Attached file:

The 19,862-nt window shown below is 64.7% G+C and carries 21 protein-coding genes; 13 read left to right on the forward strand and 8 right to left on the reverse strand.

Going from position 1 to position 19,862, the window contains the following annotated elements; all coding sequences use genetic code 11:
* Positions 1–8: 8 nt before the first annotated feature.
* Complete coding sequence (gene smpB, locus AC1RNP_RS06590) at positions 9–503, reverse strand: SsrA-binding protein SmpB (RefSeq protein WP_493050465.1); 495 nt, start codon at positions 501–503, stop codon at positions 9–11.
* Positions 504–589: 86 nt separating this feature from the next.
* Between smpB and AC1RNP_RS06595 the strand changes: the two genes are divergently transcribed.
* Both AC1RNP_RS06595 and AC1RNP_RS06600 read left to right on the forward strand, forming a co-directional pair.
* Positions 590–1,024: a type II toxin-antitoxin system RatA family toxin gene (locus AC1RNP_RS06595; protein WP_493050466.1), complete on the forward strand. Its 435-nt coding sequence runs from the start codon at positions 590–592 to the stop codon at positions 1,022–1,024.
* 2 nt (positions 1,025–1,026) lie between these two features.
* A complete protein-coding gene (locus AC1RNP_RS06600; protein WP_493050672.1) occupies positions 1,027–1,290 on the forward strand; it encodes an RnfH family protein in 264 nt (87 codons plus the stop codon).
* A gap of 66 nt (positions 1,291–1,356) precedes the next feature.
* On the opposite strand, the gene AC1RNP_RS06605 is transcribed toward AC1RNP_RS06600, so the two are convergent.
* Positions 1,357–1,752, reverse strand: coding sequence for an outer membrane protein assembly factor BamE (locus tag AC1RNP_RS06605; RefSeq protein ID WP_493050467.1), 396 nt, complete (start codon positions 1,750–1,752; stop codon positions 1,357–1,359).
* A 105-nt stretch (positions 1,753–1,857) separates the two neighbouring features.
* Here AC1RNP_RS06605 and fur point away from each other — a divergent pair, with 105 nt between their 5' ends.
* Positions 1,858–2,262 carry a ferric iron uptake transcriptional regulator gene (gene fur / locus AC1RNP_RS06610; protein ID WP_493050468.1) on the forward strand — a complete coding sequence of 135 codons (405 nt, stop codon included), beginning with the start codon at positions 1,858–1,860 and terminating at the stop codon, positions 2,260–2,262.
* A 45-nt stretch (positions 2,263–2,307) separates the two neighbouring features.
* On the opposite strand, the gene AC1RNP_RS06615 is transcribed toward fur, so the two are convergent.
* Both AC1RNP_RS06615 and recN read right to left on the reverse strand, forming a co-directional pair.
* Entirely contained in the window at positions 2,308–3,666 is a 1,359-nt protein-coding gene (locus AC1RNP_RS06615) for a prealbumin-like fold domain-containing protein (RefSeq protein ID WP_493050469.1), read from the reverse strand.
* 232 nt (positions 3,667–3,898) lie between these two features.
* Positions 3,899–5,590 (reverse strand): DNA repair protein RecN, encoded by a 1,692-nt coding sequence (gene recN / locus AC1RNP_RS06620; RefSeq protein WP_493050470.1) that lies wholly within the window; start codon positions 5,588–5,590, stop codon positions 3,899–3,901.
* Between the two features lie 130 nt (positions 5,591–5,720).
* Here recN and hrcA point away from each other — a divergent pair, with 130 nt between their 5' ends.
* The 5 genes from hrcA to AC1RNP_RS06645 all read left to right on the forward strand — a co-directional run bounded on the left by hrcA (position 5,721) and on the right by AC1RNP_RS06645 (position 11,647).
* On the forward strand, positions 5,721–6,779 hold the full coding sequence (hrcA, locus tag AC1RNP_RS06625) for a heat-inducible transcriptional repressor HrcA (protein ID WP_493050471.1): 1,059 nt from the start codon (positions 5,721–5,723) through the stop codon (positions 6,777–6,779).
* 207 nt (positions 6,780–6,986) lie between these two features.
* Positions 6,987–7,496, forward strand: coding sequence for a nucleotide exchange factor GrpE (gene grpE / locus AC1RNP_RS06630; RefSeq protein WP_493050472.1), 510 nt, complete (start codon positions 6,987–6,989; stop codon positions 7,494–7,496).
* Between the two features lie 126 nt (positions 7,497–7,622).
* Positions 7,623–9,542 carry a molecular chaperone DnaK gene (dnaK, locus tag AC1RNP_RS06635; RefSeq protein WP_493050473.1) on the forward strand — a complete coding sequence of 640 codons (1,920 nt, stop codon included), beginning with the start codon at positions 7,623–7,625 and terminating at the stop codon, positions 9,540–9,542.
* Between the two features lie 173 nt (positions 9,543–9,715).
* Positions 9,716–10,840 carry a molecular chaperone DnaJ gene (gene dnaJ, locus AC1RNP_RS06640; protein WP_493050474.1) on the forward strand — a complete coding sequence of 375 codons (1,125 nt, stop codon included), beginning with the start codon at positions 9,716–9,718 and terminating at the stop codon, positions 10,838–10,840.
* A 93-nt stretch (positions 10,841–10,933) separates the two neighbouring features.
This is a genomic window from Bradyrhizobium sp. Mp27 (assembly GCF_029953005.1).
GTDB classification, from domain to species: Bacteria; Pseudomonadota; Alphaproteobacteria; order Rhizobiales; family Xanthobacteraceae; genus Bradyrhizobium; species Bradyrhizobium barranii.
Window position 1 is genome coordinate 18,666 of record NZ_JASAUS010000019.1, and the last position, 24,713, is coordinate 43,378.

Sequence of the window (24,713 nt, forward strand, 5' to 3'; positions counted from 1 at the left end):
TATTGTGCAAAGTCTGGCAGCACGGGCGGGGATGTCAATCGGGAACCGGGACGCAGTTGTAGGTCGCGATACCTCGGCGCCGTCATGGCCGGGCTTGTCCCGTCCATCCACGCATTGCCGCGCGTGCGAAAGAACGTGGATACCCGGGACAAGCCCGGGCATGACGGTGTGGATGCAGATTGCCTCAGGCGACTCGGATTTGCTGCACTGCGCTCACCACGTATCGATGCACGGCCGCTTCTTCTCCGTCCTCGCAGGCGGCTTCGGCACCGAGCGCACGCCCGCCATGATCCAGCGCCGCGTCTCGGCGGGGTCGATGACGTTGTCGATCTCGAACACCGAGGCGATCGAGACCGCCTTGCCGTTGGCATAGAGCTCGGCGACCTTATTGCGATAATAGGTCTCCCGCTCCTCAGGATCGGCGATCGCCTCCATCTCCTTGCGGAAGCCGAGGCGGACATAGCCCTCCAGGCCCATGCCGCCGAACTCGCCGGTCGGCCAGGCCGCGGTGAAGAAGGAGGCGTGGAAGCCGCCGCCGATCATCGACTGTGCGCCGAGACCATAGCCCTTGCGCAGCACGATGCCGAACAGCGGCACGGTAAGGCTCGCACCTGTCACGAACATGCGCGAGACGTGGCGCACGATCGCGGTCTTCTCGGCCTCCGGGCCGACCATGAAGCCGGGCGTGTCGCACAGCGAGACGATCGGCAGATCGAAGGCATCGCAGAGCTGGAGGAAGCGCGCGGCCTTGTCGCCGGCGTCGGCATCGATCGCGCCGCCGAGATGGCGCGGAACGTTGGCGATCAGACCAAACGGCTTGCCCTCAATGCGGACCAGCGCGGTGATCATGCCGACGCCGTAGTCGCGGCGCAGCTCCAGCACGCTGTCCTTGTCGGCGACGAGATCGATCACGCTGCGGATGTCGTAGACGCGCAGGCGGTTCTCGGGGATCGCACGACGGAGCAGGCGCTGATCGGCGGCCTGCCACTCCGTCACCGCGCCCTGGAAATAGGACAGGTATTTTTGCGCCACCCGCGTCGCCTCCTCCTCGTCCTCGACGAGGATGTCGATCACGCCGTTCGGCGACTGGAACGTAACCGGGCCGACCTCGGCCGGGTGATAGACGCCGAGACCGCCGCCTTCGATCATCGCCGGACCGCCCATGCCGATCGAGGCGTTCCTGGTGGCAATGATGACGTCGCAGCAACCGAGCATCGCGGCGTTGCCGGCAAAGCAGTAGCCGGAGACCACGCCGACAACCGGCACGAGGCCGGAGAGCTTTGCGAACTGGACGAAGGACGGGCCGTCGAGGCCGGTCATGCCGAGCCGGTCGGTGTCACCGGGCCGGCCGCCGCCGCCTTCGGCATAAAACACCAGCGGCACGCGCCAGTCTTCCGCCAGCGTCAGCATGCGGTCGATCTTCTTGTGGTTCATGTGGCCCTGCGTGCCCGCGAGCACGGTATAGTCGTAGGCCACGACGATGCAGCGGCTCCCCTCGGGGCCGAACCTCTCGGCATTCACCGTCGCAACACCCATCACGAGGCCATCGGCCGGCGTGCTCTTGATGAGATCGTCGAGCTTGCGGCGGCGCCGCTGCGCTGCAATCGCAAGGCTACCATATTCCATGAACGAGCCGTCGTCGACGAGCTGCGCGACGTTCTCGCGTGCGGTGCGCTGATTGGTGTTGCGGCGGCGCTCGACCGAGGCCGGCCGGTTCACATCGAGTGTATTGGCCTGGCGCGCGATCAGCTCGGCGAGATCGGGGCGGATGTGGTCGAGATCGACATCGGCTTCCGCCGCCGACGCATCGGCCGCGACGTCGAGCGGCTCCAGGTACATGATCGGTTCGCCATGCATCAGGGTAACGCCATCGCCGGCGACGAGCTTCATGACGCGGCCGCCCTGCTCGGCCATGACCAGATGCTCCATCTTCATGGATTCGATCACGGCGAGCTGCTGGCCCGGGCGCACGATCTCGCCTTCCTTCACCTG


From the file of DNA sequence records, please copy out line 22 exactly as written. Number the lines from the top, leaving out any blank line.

* Positions 3,899–5,590 (reverse strand): DNA repair protein RecN, encoded by a 1,692-nt coding sequence (gene recN / locus AC1RNP_RS06620; RefSeq protein WP_493050470.1) that lies wholly within the window; start codon positions 5,588–5,590, stop codon positions 3,899–3,901.